Tuckerman Ravine, on the east side of Mt. Washington in the White Mountain National Forest, is famous for its spectacular scenery, deep snow, and challenging terrain. Thousands of motivated visitors make the six-mile roundtrip to the floor of Tuckerman Ravine every year. Some push on to ascend the steep slopes above and a smaller number decide that a descent through Ravine is a good choice for them.
Tuckerman Ravine is located within the White Mountain National Forest and is thus managed by the US Forest Service. When added with its neighbor to the north, Huntington Ravine, the area forms the Cutler River Drainage, the most heavily used backcountry area on the White Mountain National Forest. You may visit any time of the year though the most popular seasons are the spring and summer. No matter when you come the most important rule of thumb is to plan ahead and prepare! The terrain can be overwhelming; the weather is often downright inhospitable; and the sometimes-sizeable crowds can cloud your perception of the Ravine’s actual remoteness.
The Tuckerman Ravine Trail provides year-round access to the ravine’s slopes and gullies. It leaves from Pinkham Notch and generally follows the Cutler River to the facilities at Hermit Lake. From there the trail narrows and ascends more steeply to the Lunch Rocks and the floor of the Ravine at 3.1 miles from Pinkham Notch. The trail above Lunch Rocks tackles steep slopes that are covered by snowfields for more than half of the year. This same section of trail is the segment that is regularly closed during the late spring when the main waterfall and crevasses of the Lip begin to open.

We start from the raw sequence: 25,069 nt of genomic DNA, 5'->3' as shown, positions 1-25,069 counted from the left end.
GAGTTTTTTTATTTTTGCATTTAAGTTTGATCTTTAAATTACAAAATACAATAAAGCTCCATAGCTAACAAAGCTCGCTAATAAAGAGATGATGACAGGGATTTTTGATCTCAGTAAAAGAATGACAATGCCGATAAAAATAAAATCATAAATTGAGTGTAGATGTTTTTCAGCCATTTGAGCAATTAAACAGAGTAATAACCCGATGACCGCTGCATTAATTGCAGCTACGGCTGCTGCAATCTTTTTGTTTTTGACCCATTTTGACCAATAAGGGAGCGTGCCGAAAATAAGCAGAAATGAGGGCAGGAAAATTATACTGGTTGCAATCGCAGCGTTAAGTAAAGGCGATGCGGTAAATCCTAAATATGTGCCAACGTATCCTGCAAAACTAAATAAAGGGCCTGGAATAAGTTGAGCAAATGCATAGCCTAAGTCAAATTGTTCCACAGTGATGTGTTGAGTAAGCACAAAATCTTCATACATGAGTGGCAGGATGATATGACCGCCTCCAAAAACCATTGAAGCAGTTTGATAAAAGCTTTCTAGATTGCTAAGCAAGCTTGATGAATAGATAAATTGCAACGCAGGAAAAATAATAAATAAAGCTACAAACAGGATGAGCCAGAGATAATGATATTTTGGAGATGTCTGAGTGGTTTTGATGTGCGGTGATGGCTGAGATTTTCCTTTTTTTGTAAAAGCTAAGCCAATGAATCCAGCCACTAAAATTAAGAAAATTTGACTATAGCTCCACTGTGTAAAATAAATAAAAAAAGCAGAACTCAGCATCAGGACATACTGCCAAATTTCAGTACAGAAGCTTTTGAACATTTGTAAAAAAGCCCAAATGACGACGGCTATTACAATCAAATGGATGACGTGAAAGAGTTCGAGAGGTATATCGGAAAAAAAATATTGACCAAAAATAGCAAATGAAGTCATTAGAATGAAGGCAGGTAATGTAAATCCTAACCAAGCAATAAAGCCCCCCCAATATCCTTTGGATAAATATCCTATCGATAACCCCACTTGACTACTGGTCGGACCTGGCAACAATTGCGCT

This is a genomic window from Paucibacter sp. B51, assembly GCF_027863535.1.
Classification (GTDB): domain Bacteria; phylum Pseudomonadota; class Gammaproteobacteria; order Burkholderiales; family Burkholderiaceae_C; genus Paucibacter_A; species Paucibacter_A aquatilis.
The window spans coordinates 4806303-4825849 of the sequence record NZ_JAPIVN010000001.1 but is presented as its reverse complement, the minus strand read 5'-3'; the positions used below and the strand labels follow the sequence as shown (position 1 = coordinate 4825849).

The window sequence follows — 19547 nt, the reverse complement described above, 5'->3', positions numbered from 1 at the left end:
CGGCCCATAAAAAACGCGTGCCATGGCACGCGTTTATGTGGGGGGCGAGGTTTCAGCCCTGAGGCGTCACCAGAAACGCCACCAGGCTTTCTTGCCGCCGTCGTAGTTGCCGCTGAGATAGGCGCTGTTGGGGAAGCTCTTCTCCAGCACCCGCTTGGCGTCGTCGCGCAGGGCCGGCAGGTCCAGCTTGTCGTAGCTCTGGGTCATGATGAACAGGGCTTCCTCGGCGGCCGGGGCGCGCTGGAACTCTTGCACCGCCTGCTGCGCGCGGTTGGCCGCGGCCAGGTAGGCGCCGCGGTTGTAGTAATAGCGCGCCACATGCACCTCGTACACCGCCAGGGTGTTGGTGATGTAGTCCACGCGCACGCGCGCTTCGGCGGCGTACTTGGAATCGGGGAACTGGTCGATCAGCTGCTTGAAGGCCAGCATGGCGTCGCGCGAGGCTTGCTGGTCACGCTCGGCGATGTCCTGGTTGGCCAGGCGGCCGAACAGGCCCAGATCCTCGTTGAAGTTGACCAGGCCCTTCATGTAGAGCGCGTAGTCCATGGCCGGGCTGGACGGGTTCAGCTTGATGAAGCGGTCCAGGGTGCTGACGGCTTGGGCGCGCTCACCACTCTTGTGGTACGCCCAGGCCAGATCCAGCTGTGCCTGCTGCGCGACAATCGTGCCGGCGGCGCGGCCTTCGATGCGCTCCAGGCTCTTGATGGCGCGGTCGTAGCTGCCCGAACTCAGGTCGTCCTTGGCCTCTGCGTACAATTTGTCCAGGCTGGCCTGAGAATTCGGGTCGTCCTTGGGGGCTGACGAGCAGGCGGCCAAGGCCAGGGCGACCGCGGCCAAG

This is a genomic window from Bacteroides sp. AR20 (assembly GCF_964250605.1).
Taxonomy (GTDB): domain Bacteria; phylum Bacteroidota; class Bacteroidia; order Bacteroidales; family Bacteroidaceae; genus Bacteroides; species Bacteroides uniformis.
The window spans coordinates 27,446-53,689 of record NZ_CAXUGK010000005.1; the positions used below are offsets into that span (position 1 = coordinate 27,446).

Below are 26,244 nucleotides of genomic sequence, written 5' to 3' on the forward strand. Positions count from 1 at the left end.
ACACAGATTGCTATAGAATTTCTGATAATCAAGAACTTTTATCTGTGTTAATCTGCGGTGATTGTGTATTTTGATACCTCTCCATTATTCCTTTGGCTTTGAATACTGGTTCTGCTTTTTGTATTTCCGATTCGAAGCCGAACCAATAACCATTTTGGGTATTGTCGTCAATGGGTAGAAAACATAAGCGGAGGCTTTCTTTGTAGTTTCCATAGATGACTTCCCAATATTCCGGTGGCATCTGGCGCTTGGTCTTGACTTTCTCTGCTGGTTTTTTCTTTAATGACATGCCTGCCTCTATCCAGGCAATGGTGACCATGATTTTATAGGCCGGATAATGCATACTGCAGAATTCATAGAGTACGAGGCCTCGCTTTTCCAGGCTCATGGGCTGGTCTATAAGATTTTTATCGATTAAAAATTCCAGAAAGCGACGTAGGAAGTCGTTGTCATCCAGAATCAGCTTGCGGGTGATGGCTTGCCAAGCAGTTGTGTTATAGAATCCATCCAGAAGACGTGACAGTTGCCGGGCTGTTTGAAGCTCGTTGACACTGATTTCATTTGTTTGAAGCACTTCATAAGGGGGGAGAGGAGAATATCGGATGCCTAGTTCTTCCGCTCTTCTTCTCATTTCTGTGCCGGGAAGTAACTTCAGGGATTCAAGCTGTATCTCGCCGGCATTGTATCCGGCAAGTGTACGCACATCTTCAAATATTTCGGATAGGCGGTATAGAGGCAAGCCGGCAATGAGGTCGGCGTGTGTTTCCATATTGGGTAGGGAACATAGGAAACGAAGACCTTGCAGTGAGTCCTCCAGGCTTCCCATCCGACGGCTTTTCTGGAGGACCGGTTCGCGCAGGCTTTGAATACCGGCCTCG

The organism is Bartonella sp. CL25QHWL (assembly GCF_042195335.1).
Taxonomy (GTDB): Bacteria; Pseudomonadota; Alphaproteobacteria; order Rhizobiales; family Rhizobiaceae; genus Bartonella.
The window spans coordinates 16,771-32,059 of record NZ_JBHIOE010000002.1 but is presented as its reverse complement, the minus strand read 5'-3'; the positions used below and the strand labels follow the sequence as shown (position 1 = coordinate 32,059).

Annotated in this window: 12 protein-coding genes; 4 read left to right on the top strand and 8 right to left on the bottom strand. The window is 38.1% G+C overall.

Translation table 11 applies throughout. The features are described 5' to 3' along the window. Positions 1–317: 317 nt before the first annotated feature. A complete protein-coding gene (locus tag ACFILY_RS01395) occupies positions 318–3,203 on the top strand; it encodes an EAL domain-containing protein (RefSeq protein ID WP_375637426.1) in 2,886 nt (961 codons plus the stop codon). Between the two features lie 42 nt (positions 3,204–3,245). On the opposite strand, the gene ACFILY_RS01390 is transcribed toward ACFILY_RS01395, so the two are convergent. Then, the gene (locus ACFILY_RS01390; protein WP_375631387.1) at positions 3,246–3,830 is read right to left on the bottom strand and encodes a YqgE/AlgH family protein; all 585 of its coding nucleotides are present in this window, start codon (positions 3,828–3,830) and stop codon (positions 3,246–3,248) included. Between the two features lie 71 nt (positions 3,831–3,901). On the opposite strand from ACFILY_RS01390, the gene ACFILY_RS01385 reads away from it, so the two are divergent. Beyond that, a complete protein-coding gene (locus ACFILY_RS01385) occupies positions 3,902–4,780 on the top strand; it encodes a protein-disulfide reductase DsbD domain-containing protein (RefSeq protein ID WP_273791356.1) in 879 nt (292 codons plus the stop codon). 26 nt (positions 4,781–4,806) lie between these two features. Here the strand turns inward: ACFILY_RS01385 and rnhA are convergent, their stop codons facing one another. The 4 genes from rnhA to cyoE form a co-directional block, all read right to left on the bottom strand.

The most popular recreational activities in Tuckerman Ravine are skiing, snowboarding, mountaineering, ice climbing and hiking. All are seasonal activities, including hiking, which turns into technical mountaineering once the one trail through the Ravine gets buried in snow. Because snow can be found in the Ravine for more than half of the year, all late fall, winter and spring visitors to the Ravine should come prepared with the tools and skills necessary for steep snow travel in avalanche terrain. Every year the US Forest Service Snow Rangers respond to dozens of search and rescue incidents that result from poor planning, improper skills/equipment or bad judgment. Don’t be one of them! The following pages provide additional information about the Ravine and will help better prepare you for your next trip. The more research and planning you do now, the safer and more enjoyable will be your trip in the future.